Resonance energy transfer is a spectroscopic process whose relevance in all major areas of science is reflected both by a wide prevalence of the effect, and through numerous technical applications. It is an optical near field mechanism which effects a transportation of electronic excitation between physically distinct atomic or molecular components, based on transition dipole dipole coupling. In this chapter a comprehensive survey of the process is presented, beginning with an outline of the history and highlighting the early contributions of Perrin and Förster. A review of the photophysics behind resonance energy transfer follows, and then a discussion of some prominent applications of resonance energy transfer. Particular emphasis is given to techniques used in molecular biology, ranging from the ‘spectroscopic ruler’ measurements of functional group separation, to fluorescence lifetime microscopy. Finally, applications to synthetic polymers and chemical sensors are examined.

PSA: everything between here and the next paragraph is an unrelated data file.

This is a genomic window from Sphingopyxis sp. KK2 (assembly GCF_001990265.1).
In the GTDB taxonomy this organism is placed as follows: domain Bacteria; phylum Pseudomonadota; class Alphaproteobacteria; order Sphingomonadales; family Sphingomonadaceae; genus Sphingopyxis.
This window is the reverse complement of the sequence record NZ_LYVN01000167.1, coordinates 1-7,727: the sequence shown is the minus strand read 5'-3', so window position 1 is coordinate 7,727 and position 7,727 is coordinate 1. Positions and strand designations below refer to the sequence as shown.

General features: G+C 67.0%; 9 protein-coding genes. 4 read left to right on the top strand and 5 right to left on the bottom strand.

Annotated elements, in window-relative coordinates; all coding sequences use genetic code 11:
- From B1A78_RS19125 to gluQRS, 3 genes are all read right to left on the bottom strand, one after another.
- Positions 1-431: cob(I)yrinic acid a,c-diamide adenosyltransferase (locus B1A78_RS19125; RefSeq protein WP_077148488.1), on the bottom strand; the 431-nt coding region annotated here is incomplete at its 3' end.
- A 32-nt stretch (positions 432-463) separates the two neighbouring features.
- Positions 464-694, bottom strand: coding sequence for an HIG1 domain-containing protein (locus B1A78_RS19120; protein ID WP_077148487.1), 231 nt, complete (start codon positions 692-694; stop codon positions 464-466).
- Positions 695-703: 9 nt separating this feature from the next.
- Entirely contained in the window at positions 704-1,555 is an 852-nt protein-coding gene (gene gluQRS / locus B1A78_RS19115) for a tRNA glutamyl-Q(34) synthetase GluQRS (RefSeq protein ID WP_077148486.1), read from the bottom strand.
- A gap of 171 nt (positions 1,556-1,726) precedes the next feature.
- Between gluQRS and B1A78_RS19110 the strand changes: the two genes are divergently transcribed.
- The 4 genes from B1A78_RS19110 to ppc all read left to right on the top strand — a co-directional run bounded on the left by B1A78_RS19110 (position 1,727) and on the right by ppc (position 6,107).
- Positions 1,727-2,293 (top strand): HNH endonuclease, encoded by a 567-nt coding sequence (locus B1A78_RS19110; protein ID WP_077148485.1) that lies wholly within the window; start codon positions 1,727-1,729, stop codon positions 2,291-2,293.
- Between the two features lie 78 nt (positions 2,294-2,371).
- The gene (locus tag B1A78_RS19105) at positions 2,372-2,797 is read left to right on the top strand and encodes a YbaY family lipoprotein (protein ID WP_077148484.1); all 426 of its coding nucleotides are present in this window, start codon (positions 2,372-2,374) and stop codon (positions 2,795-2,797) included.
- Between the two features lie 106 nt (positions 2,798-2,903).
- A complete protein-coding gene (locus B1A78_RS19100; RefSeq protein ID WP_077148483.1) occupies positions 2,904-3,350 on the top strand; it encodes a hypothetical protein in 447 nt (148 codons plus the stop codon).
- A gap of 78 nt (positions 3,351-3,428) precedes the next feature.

|Title of host publication||Encyclopedia of Applied Spectroscopy|
|Editors||David L. Andrews|
|Number of pages||20|
|Publication status||Published - 23 Sep 2009|